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Page File Low Disk Space message

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Page File Low Disk Space message

Postby Andi » Fri Nov 09, 2012 10:14 pm

I have a dedicated Page File partition with min and max size set to the same size whic 99% fills the partition. All works well but I constantly get Low Disk Space warnings. I have changed the notification to Hide but it keeps on popping back-up. Any ideas - this is Win 8 (did the same thing in Win 7).

Ta

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Re: Page File Low Disk Space message

Postby mpostor » Mon Nov 12, 2012 10:59 am

You're getting the message because you're using 99% of the available space.
It's Microsofts way of keeping you informed as to how your system is doing, as well as a way to tell you to go out and buy bigger hardware!
Try changing the swap file size to 95% of the available space.
Or reduce it in 1% decrements until the message goes away.

Or, if you really need a swap file that exact size, move it to a bigger partition, or make the partition bigger. Whatever is more practical.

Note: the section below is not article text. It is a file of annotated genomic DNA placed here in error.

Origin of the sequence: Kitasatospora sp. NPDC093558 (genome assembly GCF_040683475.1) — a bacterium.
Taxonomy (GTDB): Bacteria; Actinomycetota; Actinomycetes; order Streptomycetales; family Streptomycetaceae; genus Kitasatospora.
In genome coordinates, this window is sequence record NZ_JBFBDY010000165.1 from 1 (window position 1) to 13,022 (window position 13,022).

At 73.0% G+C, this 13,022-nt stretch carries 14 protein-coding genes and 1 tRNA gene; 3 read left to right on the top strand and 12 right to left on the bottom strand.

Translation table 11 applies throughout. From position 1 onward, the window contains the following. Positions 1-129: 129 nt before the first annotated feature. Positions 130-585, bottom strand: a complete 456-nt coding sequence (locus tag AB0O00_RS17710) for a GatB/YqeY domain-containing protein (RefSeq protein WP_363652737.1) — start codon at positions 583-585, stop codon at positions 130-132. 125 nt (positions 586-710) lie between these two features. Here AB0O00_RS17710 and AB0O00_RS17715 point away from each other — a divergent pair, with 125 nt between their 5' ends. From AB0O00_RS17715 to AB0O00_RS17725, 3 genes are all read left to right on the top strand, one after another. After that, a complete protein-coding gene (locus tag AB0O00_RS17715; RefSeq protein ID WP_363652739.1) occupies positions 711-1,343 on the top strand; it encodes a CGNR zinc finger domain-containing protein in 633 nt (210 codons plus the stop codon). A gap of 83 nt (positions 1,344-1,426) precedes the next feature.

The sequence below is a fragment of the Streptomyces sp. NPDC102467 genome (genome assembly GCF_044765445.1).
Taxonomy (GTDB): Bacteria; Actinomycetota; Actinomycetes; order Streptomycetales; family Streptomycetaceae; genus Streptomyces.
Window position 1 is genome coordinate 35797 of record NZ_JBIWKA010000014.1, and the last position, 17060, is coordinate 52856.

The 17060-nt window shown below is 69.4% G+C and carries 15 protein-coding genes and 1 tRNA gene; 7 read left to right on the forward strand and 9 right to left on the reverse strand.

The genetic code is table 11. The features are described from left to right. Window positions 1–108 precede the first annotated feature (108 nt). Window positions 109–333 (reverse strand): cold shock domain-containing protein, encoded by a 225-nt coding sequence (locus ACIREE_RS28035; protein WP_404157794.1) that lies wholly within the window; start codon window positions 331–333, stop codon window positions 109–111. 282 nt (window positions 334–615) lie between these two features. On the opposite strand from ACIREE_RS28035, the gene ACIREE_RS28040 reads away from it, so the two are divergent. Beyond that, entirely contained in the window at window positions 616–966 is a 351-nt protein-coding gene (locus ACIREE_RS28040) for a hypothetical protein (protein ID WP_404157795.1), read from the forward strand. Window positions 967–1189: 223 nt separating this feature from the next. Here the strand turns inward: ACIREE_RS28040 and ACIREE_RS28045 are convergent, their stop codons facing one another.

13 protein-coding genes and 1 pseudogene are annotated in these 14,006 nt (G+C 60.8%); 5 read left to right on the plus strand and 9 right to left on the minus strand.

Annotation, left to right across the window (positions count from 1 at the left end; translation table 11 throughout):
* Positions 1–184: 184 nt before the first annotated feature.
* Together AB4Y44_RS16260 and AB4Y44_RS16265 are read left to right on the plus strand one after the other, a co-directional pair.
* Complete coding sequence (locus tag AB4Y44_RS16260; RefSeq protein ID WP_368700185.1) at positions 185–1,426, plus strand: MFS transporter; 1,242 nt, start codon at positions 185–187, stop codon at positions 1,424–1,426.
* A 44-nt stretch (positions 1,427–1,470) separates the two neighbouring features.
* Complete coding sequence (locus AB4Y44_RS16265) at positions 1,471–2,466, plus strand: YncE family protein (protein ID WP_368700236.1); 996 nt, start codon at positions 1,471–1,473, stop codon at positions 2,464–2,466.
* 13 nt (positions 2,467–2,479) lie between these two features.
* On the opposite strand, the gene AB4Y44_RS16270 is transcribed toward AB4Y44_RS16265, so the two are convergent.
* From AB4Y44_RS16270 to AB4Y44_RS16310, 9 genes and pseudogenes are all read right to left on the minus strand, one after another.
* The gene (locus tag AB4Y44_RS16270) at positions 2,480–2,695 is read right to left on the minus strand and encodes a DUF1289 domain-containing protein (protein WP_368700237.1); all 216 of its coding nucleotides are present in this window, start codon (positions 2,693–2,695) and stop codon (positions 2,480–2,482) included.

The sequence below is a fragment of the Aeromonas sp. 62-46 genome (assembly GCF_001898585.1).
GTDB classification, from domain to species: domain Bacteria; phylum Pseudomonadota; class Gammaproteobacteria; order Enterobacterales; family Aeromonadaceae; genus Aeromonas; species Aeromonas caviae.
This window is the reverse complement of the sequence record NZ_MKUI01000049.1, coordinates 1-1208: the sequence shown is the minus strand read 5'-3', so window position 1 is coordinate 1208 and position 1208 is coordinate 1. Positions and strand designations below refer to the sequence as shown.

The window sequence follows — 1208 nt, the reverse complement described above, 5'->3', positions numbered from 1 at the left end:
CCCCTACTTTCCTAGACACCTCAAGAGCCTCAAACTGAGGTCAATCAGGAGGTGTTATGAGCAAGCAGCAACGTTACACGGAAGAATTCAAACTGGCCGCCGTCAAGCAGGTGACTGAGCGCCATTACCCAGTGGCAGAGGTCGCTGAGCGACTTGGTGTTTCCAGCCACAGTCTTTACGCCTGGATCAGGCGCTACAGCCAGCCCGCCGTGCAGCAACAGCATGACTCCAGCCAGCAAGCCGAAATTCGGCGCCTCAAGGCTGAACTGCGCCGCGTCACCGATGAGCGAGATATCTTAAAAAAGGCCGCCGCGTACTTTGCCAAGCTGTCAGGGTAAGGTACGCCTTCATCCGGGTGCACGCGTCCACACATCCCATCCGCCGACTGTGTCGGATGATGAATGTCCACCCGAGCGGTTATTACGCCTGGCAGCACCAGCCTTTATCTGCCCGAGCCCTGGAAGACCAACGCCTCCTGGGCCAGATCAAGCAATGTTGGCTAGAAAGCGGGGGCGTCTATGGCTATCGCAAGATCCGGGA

HTH.

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Re: Page File Low Disk Space message

Postby Sabbs » Mon Nov 12, 2012 3:34 pm

Hi

There is a reg hack that can disable these warnings.

If you do a quick search in the net you should find it.

Here are a couple I found when looking:

http://www.vistax64.com/tutorials/67600-low-disk-space-warning-vista.html

http://brainwreckedtech.wordpress.com/2009/01/26/turning-off-low-disk-space-warnings-in-windows-vista-7/

Note: Manipulating your registry incorrectly can make bad things happen.....
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Re: Page File Low Disk Space message

Postby andy cross » Tue Nov 13, 2012 7:53 am

You're getting those messages for a reason. That reason will still be there if you switch them off.
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Re: Page File Low Disk Space message

Postby Andi » Wed Nov 14, 2012 2:32 pm

andy cross wrote:You're getting those messages for a reason. That reason will still be there if you switch them off.

Thanks all.

Andy, I'm getting messages telling me that I have low disk space left on a dedicated page file partition that holds only a page file which is configured with both min and max limits to (almost) the size of the partition. You're absolutely correct but the message is a generic warning and in this case is redundant as that disk is intended to be permanently full.

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Re: Page File Low Disk Space message

Postby mpostor » Wed Nov 14, 2012 4:42 pm

Andi wrote: